The Sisterhood – Leicester Sq Theatre, London

Writer: Ranjit Bolt (based onMolière’s Les Femmes savantes)
Director: Kate Napier
Reviewer: Jon Wainwright

For Armande, marriage is a “supremely nauseating word” and an institution that condemns women to spawning brats and worshipping a man. For Henriette, it means a loving husband and family (so long as she can marry the man she loves, Clitandre). Armande wants Henriette to join the intellectual sisterhood, to study philosophy and semiology and forget about the merely physical. Henriette reminds Armande that she might have thought differently if Clitandre had not rejected her. The spiky opening exchange between the two sisters gets this fast-moving satire off to a flying start, and it takes place beneath the ever-watchful portrait of their mother, a severe-looking matriarch and one of the femme savantes referred to in the title of Molière’s original play.

In a smart grey suit and red shirt, Candice Price plays Armande as a daughter who isn’t entirely comfortable taking after her mother. Maria Austin’s Henriette, in a loose white jumper, is used to being bossed around by her older sister and her mother, and to ignoring both. She’s more open to her feelings and less interested in a single-minded pursuit of rational inquiry. Her would-be husband agrees: A woman is not all mind – she has a body too, and he tends to fall in love with the ensemble.

Matthew Marrs plays Clitandre as a confident, clean-cut young man (Lorraine Lee, the costume designer, has him pitch perfect in a blazer and tie). And yet, like every other male within striking distance, he’s up against the female force that is Philaminte, played with magnificent hauteur by Rebecca Bell. Her overbearing character reminds us that powerful female role models who are the equal of men are not always admirable individuals, if they imitate the worst qualities of men. Like so many fathers before her, Philaminte thinks she’s “the best judge” of who her daughter should marry, and it’s not Clitandre but the poet and poseur Trissotin (in beret and purple cravat). Philaminte’s own sister, the insatiable cougar Belise (“half Caligula, half Erica Jong”), comically channels a very male appetite for philandering against all the odds.

Philaminte’s domineering attitude towards her own daughter (and towards her servant, Martine, who gets the sack for not fully appreciating Derrida and Saussure) should have every feminist in the audience rooting for her cardigan-wearing husband (“a bashful virgin wouldn’t be so meek”), and hoping that he finally stands up to her. He instigates “Operation Male Dominance” in which he sets out to regain control of the household. And so he does – with the help of two female characters, including Martine, the “wretched maid” who is vulgarity personified. Danielle Williams has great fun playing the commoner among intellectual aristocracy. Martine is the Brexit voter in a Remain household, despised for her ignorance (“she’s got the syntax of a three-year-old”) and for not talking proper. Her mishearing of “generative grammar” (“leave my granny out of it”) gets a big laugh.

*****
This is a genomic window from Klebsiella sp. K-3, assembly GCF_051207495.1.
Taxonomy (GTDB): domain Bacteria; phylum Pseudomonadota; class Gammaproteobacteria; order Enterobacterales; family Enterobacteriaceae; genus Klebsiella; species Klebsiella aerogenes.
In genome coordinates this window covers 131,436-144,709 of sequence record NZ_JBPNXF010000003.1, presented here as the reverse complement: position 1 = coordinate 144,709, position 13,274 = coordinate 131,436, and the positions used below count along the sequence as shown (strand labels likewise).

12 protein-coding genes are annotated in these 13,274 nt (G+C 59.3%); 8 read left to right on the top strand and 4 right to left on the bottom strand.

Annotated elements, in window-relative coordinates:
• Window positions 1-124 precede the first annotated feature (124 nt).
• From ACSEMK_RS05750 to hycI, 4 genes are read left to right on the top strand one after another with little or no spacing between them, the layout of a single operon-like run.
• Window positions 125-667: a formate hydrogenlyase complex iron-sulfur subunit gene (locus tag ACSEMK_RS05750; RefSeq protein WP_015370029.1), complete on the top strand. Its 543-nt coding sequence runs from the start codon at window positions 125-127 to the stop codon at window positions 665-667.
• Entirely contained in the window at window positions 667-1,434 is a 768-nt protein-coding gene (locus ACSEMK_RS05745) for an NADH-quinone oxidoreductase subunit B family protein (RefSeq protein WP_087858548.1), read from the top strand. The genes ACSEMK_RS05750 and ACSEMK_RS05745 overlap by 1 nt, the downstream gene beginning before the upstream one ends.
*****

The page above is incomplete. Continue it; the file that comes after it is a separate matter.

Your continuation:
Like Shakespeare’s shrew, Martine asserts that the husband’s word is final and that he ought to be respected in every particular while at the same time doing precisely as she pleases. She talks over Chrysale and demonstrates by her actions that she’s the one wearing the trousers, and more than equal to any man.

Rhyming iambic pentameters would seem a risky choice for anyone seeking to satirise intellectual pretentiousness. Ranjit Bolt’s adaptation, however, has the incisive clarity needed to keep us engaged with, and agape at, this family drama. The cast are all razor sharp in their delivery and comic timing, and sustain a rollicking pace for the entire running time of just over an hour. This is an equal opportunities satire in which neither sex escapes ridicule, and which shows us that the salons of 17th Century or 1980s’ Paris are not so different from our own living rooms.

Runs until 6 July 2016 | Image: Jamie Scott-Smith

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